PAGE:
Want a quick summary instead? The table below shows towing vs non-towing mileage in terms of MPG range and key factors affecting them.


Non-Towing (Empty)

Towing (Fully Loaded)

MPG Range

Upwards of 20 MPG

12–15 MPG

Key Factors

  • Efficiency is high due to less weight and drag
  • Driving style and maintenance can still affect the MPG
  • Added weight and drag of the trailer reduce MPG
  • Exact MPG can vary based on the weight of the trailer, road conditions, and vehicle maintenance

Real Talk – The Cost of Adventure

Hitting the road with your Ford F250 and a travel trailer in tow is about the experience, yet the diesel cost is an undeniable part of the equation.

Fuel efficiency shapes your budget. Owners recount trips like Yellowstone, where fuel expenses doubled, reshaping their plans. This means you need to know your towing MPG for accurate budgeting.

While the trip costs may be higher due to high fuel consumption when towing your Ford F250 diesel, the value of the value exceeds the expense.

Here’s what a few drivers highlight in terms of budgeting and the overall good experience:

…After test-driving multiple competitor trucks I went with the 2021 Ford F-250. The ride is nice with an interior that is spacious and comfortable. On long trips, the F250 does good on gas mileage with the Diesel engine, which I was surprised by for such a big truck. The towing is great with all the features offered by Ford tow assist…”—Ron GA, Ford F250 Owner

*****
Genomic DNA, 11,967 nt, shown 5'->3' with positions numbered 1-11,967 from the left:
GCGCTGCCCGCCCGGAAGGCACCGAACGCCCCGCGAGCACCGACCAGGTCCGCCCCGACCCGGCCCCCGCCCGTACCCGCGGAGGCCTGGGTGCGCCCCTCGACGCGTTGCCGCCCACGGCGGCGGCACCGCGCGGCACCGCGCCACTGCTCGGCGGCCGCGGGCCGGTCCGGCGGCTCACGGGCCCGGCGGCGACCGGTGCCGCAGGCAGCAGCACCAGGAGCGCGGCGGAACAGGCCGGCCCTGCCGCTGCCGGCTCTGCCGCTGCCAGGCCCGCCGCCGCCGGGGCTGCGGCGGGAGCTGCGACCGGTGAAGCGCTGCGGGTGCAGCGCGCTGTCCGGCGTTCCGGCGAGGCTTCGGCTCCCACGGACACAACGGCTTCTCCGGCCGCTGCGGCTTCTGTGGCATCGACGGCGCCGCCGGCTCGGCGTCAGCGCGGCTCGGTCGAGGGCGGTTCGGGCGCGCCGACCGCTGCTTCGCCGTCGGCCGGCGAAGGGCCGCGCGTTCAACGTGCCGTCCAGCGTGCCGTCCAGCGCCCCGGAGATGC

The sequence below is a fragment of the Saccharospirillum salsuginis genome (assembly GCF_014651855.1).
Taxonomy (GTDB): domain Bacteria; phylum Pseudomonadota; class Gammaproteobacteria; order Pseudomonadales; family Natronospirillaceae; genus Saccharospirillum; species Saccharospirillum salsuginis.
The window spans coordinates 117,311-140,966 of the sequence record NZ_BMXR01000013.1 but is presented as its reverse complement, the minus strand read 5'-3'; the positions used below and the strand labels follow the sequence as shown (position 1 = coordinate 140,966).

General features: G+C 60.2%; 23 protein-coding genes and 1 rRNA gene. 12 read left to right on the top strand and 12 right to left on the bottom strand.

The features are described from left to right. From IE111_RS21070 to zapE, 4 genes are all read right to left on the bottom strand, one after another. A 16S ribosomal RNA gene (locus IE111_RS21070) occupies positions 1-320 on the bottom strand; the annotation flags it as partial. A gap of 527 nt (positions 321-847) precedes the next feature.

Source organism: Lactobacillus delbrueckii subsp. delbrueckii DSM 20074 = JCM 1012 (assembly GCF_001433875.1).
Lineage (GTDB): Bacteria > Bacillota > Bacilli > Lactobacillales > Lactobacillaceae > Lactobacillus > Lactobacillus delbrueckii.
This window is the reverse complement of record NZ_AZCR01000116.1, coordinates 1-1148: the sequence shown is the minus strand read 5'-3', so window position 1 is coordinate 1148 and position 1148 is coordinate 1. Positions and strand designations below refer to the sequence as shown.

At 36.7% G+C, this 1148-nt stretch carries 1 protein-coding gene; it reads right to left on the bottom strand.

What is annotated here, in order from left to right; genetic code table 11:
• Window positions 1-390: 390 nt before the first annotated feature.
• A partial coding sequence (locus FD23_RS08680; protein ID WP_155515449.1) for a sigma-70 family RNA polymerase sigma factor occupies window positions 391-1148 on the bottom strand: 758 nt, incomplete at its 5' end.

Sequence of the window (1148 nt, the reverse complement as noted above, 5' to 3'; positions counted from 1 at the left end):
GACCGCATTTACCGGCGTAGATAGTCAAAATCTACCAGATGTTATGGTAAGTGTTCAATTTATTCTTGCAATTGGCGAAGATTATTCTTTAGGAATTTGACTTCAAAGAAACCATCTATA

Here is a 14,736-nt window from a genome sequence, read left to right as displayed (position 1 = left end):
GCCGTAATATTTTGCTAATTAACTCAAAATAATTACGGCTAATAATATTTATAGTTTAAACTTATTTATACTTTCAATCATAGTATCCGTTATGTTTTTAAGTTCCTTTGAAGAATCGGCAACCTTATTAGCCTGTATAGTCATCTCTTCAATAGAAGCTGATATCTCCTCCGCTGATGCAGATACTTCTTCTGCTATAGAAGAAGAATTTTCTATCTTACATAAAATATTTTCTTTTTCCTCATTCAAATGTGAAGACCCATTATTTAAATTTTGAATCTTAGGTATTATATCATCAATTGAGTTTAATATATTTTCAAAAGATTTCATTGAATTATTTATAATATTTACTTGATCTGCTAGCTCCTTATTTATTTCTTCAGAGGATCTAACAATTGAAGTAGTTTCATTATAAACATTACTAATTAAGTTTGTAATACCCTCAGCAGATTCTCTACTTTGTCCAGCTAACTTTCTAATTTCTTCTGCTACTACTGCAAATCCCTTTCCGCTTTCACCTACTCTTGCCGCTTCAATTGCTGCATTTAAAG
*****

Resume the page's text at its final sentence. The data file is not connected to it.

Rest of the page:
This truck has so much power. I purchased the truck to haul my 35ft 5th wheel. pulling it for distances is beyond compare. My trailer weighs 13K and I don’t really notice pulling it…If you have it in your budget, get the diesel…”—BAB22, Ford F250 Owner

Charting the Journey Ahead

Look. Towing with the Ford F250 means your fuel mileage will drop due to the extra weight and resistance. But this doesn’t mean you should stop planning your adventure.

Now that you know the factors affecting fuel efficiency such as the trailer’s weight, aerodynamics, and driving style, and the practical tips for enhancing your F250’s towing capacity, it’s time to plan better travels.

It’s no longer just about the MPG—it’s about ‘memories per gallon.’ Time to create memories in your Ford F250.